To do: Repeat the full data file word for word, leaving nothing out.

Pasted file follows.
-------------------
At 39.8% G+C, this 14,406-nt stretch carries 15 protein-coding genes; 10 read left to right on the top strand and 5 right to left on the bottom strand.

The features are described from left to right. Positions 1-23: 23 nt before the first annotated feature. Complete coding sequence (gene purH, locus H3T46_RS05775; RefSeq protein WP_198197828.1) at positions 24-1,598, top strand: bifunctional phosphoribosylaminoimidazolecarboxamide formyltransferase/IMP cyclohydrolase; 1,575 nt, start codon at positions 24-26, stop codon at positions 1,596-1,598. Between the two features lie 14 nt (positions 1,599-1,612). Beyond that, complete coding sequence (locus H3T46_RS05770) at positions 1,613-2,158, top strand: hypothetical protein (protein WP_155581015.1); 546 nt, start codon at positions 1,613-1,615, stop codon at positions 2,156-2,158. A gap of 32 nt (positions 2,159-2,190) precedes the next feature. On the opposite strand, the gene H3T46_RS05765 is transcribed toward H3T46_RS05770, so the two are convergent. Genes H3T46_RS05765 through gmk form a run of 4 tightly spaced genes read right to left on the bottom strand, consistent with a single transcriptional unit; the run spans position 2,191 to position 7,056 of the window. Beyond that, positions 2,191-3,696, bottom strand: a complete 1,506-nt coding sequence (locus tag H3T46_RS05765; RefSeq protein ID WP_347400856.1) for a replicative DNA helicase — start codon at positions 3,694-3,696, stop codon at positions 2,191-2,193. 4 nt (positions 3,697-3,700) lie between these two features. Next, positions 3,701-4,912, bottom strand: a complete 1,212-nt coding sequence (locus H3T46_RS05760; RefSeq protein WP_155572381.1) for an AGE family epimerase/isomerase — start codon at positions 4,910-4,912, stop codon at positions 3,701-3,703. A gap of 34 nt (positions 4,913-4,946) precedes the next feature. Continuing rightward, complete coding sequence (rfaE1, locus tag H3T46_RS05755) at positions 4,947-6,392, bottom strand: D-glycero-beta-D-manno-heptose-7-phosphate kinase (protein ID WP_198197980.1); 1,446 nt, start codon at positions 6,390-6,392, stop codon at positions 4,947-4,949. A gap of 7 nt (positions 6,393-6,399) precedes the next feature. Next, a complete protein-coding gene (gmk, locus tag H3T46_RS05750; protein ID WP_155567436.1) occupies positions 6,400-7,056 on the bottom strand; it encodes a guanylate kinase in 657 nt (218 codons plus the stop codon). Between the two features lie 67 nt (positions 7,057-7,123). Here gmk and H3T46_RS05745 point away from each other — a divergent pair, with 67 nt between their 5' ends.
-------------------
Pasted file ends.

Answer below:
At 39.8% G+C, this 14,406-nt stretch carries 15 protein-coding genes; 10 read left to right on the top strand and 5 right to left on the bottom strand.

The features are described from left to right. Positions 1-23: 23 nt before the first annotated feature. Complete coding sequence (gene purH, locus H3T46_RS05775; RefSeq protein WP_198197828.1) at positions 24-1,598, top strand: bifunctional phosphoribosylaminoimidazolecarboxamide formyltransferase/IMP cyclohydrolase; 1,575 nt, start codon at positions 24-26, stop codon at positions 1,596-1,598. Between the two features lie 14 nt (positions 1,599-1,612). Beyond that, complete coding sequence (locus H3T46_RS05770) at positions 1,613-2,158, top strand: hypothetical protein (protein WP_155581015.1); 546 nt, start codon at positions 1,613-1,615, stop codon at positions 2,156-2,158. A gap of 32 nt (positions 2,159-2,190) precedes the next feature. On the opposite strand, the gene H3T46_RS05765 is transcribed toward H3T46_RS05770, so the two are convergent. Genes H3T46_RS05765 through gmk form a run of 4 tightly spaced genes read right to left on the bottom strand, consistent with a single transcriptional unit; the run spans position 2,191 to position 7,056 of the window. Beyond that, positions 2,191-3,696, bottom strand: a complete 1,506-nt coding sequence (locus tag H3T46_RS05765; RefSeq protein ID WP_347400856.1) for a replicative DNA helicase — start codon at positions 3,694-3,696, stop codon at positions 2,191-2,193. 4 nt (positions 3,697-3,700) lie between these two features. Next, positions 3,701-4,912, bottom strand: a complete 1,212-nt coding sequence (locus H3T46_RS05760; RefSeq protein WP_155572381.1) for an AGE family epimerase/isomerase — start codon at positions 4,910-4,912, stop codon at positions 3,701-3,703. A gap of 34 nt (positions 4,913-4,946) precedes the next feature. Continuing rightward, complete coding sequence (rfaE1, locus tag H3T46_RS05755) at positions 4,947-6,392, bottom strand: D-glycero-beta-D-manno-heptose-7-phosphate kinase (protein ID WP_198197980.1); 1,446 nt, start codon at positions 6,390-6,392, stop codon at positions 4,947-4,949. A gap of 7 nt (positions 6,393-6,399) precedes the next feature. Next, a complete protein-coding gene (gmk, locus tag H3T46_RS05750; protein ID WP_155567436.1) occupies positions 6,400-7,056 on the bottom strand; it encodes a guanylate kinase in 657 nt (218 codons plus the stop codon). Between the two features lie 67 nt (positions 7,057-7,123). Here gmk and H3T46_RS05745 point away from each other — a divergent pair, with 67 nt between their 5' ends.